“Some terminally-ill and some dying people request assisted suicide or euthanasia as they would trade quantity of life for quality of life, or at least a certainty to the end of life. The ethical dilemma for healthcare practitioners then is how to balance the patient’s view of quality versus quantity of life against the historical and culturally developed roles and responsibilities of their healthcare profession to support life and prevent suffering.” (MacLeod et al, 2012).
Expression of Emotion
Lived Experience of an OT Student

Move, Katie, just get out of here before you look like a blubbering schoolgirl in front of
the nurses’ station. They have already commented on how nobody will take you seriously
when you look and talk the way you do ‘A young face and a little voice, you’ll never be
able to get those patients out of bed that way.’ What will they think of you when you cry?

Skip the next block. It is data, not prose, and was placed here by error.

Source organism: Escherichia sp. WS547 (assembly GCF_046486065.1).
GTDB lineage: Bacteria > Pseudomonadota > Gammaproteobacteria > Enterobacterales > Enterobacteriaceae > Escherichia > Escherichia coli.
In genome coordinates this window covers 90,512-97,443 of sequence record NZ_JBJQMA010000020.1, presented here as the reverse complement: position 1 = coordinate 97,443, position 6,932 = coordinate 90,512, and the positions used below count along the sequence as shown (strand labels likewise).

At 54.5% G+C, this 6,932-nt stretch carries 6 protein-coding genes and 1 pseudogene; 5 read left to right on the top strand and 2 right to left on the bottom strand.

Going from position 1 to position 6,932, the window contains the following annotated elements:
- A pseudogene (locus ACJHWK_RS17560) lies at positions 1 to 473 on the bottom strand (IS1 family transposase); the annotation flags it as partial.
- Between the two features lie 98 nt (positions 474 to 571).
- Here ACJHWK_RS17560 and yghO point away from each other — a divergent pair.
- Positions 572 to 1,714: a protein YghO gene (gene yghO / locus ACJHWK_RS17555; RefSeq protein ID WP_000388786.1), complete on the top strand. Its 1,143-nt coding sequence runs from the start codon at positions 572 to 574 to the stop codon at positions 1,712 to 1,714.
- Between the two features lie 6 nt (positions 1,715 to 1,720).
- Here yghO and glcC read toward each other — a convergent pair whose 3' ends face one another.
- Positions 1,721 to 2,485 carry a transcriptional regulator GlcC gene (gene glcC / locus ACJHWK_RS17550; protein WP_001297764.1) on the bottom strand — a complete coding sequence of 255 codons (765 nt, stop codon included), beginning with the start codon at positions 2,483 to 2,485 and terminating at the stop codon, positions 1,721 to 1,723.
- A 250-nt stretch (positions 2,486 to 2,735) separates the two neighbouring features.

Where can I go? I need to get away. I’ll go down this hallway, I think the workers are
finished on this wing, yes it looks empty. Oh, great a bathroom.

I opened the door, flipped on the light, and pushed
the button on the lever to lock everyone else out. I stood
with my back against the wall and let my legs give way.
I sank to the floor, wrapped my arms around my knees,
let my head drop and cried. I cried for Mr. R, I cried for
his family, and I cried for myself
” -Katie E. Warne

Ethic of Care
An obligation to care which emphasizes the importance of human relationships
- Noddings (1995)

Dame Cicely Saunders
A nurse, social worker and physician associated with the birth
of the hospice movement
In 1948, asked patient David Tasma, a man with inoperable
cancer, what do you want me to say?

I want what is in your
mind and in your heart

The best of scientific medicine and care that is compassionate